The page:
Triple talaq and right to privacy: Supreme Court judgments expected this week

The government is in favour of scrapping triple talaq, saying it violates the right to equality and is biased against women.

india Updated: Aug 20, 2017 23:50 IST
Ashok Bagriya
Ashok Bagriya
Hindustan Times, New Delhi
Triple talaq,Supreme Court,right to privacy
The Supreme Court will hear two major cases this week.(REUTERS)

This week could be a turning point for gender justice and civil rights in India, with the Supreme Court expected to decide on the controversial Muslim divorce practice of triple talaq and if privacy is a fundamental right.

Reserving judgments, Chief Justice of India JS Khehar, who presided over hearings in both the cases, had said the verdicts would be pronounced soon.

The CJI retires on August 27, which leaves him only five days to come out with the verdict in the cases that have generated a lot of interest and political heat.

In the Shayara Bano case, the court will decide if the practice of triple talaq discriminated against Muslim women.

Bano, a resident of Uttarakhand, turned to the court in 2015 after her husband ended their 15-year marriage by sending a letter with the word talaq written thrice.

Subsequently, several Muslim women and organisations petitioned the court to scrap the custom.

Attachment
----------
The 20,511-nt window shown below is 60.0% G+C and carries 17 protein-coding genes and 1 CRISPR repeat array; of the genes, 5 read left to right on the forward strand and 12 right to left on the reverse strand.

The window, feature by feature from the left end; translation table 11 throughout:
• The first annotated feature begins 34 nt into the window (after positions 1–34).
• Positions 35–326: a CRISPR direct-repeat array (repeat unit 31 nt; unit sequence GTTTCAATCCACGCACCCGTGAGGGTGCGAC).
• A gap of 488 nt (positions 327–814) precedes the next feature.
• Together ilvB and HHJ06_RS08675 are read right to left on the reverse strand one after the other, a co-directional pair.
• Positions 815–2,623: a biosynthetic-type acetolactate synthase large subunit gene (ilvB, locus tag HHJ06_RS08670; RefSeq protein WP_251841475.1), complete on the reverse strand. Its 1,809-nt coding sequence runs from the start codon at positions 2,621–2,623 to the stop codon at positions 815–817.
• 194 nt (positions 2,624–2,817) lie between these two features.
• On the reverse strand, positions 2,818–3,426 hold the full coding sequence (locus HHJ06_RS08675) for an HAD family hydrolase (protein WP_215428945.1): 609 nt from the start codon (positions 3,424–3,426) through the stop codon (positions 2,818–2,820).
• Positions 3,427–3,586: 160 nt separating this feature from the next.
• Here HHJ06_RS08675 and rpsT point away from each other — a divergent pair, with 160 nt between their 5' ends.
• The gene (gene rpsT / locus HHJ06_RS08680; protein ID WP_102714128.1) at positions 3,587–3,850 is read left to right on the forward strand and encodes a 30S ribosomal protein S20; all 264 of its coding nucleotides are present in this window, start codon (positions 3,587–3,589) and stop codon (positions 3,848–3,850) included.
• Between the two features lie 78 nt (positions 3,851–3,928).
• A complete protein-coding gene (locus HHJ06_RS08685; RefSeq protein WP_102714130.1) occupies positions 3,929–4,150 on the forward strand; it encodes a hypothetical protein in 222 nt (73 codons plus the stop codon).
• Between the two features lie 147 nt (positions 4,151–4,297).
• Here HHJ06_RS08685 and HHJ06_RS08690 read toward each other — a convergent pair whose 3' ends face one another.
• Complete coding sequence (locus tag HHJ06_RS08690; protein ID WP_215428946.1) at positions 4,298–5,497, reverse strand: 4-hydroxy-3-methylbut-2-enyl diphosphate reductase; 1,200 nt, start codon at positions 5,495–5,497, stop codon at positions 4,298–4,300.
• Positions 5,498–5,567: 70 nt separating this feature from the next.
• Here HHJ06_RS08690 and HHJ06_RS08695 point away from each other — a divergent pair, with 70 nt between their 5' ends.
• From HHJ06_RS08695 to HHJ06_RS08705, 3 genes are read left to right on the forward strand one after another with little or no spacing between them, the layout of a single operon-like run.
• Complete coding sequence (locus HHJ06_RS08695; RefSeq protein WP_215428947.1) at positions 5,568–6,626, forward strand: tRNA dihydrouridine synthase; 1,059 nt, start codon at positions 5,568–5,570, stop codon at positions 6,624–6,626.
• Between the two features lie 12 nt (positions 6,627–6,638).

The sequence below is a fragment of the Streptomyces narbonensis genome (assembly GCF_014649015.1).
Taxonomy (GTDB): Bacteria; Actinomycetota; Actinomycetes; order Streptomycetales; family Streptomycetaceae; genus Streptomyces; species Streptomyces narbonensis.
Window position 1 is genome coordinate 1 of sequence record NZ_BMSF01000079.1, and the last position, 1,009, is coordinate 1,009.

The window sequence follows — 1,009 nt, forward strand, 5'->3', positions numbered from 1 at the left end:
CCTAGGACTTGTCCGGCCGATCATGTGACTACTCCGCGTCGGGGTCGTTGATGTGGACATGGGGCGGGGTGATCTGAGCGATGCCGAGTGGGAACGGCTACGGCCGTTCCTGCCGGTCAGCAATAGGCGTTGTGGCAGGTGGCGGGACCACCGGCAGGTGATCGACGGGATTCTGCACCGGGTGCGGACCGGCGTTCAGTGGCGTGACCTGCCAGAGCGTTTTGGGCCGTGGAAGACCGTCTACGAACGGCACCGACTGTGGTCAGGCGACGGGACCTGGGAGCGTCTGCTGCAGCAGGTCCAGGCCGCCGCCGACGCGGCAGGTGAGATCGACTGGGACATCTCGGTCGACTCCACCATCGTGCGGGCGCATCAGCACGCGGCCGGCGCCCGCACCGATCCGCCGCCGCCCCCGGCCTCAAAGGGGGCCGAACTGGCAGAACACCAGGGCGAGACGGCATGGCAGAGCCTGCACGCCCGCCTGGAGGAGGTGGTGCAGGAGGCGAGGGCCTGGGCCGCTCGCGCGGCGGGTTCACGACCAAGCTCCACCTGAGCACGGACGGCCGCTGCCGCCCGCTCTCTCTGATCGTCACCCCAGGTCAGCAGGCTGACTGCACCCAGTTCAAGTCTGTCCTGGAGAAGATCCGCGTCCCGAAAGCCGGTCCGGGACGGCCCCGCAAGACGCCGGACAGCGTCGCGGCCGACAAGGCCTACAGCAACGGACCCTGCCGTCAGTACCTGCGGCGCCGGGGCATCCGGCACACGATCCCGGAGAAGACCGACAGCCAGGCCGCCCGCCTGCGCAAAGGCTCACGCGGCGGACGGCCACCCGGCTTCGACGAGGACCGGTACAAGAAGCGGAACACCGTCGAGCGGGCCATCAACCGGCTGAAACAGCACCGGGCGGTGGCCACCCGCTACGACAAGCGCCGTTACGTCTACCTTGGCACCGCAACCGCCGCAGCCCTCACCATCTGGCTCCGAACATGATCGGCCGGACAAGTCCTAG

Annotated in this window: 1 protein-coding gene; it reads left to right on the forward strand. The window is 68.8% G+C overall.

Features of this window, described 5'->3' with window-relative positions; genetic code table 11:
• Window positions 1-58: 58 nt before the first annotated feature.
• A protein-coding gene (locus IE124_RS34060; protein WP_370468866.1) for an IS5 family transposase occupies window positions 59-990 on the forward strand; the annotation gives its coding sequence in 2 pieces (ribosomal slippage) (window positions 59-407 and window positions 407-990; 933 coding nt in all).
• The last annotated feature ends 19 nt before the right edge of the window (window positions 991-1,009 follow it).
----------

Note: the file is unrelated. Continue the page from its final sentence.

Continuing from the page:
The government is in favour of scrapping triple talaq, saying it violates the right to equality and is biased against women.

The Muslim personal law board has opposed “judicial interference” in matters of Muslim faith.

The decision in the privacy case will have a bearing on Aadhaar, the 12-digit biometric unique identity number, which the government is pushing for to plug leaks in various welfare schemes.

Critics say it violates privacy and helps government spy on people. While hearing petitions against Aadhaar, the court said it first needed to decide if privacy was a fundamental right.

The government says citizens have a right to privacy but it is not an absolute right.

Judges have differed with the government, saying, “Textually it is correct today that there is no right to privacy in the constitution. But even freedom of press is not expressly stated. This court has interpreted it.”

First Published: Aug 20, 2017 23:45 IST